as we left the car and started walking up to the fort.

There it was - perched high above us, the sentinel of the mountains,
watching over Villefranche.

As the path rose, we got some great views up the valley to the town Mannes lives, Vernet le Bains.

The magnificent Canigou. This mountain is the reason Mannes will NOT move house.
He can see it from his garden, and loves the view with a passion.
Can't say we blame him!

Soon we reached the fort.
Here's Sue, in the courtyard before our breezy tour of the ramparts.
We did try a coffee in the shop - big mistake - it was AWFUL.

Again, super views from the walk around the walls.

A soldiers-eye view.

Inside, there were many steps and stairways. This looks like a long one doesn't it?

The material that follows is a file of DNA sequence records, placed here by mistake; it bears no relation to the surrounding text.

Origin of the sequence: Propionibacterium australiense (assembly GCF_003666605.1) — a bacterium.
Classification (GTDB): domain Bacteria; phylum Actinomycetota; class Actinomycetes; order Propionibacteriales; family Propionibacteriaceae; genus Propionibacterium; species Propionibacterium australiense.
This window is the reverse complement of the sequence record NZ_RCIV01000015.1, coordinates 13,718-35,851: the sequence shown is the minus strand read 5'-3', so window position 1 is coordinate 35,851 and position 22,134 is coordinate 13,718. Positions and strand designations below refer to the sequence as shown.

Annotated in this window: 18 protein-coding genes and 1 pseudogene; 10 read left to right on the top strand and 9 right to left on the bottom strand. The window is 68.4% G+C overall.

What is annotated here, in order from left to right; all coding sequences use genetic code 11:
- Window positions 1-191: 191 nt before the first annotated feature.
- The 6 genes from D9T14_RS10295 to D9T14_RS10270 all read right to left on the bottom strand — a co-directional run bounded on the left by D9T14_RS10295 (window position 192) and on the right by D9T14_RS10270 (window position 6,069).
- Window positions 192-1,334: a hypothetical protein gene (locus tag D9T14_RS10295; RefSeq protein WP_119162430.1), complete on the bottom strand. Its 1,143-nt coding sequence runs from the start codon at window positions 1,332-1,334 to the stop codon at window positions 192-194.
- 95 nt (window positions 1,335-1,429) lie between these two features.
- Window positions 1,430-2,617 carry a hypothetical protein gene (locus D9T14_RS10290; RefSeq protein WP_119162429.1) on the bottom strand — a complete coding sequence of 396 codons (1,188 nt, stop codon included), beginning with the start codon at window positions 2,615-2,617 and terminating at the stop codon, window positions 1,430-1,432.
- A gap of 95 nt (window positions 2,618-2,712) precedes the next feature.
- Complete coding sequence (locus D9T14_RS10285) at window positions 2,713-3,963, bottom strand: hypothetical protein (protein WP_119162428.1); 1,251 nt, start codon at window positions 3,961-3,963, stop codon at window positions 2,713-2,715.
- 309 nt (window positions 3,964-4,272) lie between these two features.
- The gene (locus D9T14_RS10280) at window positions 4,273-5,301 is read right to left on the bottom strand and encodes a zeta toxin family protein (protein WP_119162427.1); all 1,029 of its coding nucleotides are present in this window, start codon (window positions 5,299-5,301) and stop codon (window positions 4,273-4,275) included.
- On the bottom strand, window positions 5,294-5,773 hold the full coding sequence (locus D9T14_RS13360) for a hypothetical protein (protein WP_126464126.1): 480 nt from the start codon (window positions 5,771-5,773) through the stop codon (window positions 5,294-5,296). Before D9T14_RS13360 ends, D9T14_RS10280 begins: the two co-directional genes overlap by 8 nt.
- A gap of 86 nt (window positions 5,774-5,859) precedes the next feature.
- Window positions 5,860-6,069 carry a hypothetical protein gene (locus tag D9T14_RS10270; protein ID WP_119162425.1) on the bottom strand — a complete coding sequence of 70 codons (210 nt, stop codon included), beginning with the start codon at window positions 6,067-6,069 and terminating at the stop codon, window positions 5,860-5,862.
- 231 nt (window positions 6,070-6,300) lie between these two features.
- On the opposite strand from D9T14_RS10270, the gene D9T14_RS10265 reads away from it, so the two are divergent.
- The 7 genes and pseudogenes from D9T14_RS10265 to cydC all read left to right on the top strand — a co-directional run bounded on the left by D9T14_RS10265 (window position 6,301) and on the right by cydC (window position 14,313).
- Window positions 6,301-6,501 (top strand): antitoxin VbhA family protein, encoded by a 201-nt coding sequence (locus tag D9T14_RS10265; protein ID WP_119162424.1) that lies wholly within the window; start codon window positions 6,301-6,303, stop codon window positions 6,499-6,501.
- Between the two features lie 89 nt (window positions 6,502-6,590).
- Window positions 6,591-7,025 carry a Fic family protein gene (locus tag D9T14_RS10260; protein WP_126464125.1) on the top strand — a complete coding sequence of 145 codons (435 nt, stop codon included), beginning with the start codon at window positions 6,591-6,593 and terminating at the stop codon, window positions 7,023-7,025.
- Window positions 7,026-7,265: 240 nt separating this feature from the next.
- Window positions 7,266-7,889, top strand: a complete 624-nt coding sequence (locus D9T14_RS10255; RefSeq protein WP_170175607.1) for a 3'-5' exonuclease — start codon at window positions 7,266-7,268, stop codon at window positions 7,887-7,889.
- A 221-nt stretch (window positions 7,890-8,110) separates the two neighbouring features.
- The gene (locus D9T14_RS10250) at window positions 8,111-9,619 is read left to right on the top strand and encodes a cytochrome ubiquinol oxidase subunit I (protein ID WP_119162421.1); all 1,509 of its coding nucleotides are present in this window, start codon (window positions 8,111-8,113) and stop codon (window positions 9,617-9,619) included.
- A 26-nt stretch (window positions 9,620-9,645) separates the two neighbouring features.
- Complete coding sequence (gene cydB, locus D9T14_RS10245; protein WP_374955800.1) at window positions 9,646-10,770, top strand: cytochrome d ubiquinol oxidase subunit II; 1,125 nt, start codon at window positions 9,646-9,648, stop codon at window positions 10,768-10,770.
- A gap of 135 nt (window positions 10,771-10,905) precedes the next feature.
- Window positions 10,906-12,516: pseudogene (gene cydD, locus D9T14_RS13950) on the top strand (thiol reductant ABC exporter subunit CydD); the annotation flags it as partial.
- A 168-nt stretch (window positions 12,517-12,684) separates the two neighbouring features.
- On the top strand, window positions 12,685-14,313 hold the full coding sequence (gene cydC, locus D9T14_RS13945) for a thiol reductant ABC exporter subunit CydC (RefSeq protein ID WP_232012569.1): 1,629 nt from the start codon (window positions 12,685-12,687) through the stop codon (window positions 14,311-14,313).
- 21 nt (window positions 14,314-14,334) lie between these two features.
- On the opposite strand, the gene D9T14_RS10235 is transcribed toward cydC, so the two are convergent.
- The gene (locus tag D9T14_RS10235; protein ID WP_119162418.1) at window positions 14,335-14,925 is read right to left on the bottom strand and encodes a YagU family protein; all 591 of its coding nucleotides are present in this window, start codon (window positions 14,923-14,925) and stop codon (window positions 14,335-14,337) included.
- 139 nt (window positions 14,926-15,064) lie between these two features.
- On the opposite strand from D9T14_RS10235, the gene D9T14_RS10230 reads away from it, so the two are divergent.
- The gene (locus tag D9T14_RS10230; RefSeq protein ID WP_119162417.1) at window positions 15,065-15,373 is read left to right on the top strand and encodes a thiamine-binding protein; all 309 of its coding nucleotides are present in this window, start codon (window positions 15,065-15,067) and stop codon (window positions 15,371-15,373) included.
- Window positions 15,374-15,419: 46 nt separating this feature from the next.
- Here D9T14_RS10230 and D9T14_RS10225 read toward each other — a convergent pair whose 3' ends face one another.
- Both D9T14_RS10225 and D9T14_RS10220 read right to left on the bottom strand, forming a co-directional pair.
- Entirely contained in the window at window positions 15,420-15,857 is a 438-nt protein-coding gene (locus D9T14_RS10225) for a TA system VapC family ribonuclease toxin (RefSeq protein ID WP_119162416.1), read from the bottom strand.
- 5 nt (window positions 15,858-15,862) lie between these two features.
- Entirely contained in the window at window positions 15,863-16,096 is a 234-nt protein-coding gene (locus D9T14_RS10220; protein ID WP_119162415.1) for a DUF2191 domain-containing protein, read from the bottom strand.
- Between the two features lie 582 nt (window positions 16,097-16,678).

Sue thought so too, but I knew what was to come.

You can see the old bakehouse chimney.

This is a model of how they think it would have looked.
I love the wooden board to protect the baker from the heat of the oven (IF that's what it was for???)

The inner walls - a sort of beauty in this light, we thought.

Looking down to Villefranche.
The Grottes de Grand Canellettes is just up that valley, and we'd be visiting them later.

Now this is what you CALL a staircase - over eight HUNDRED steps in all.
It's mostly under the bedrock, and what a task it must have been to build it, and hollow the rock out.
It was done so the soldiers could move into and out of the fort in safety.

This has been done for the tourists (hello Sue).
A viewing station halfway down the steps.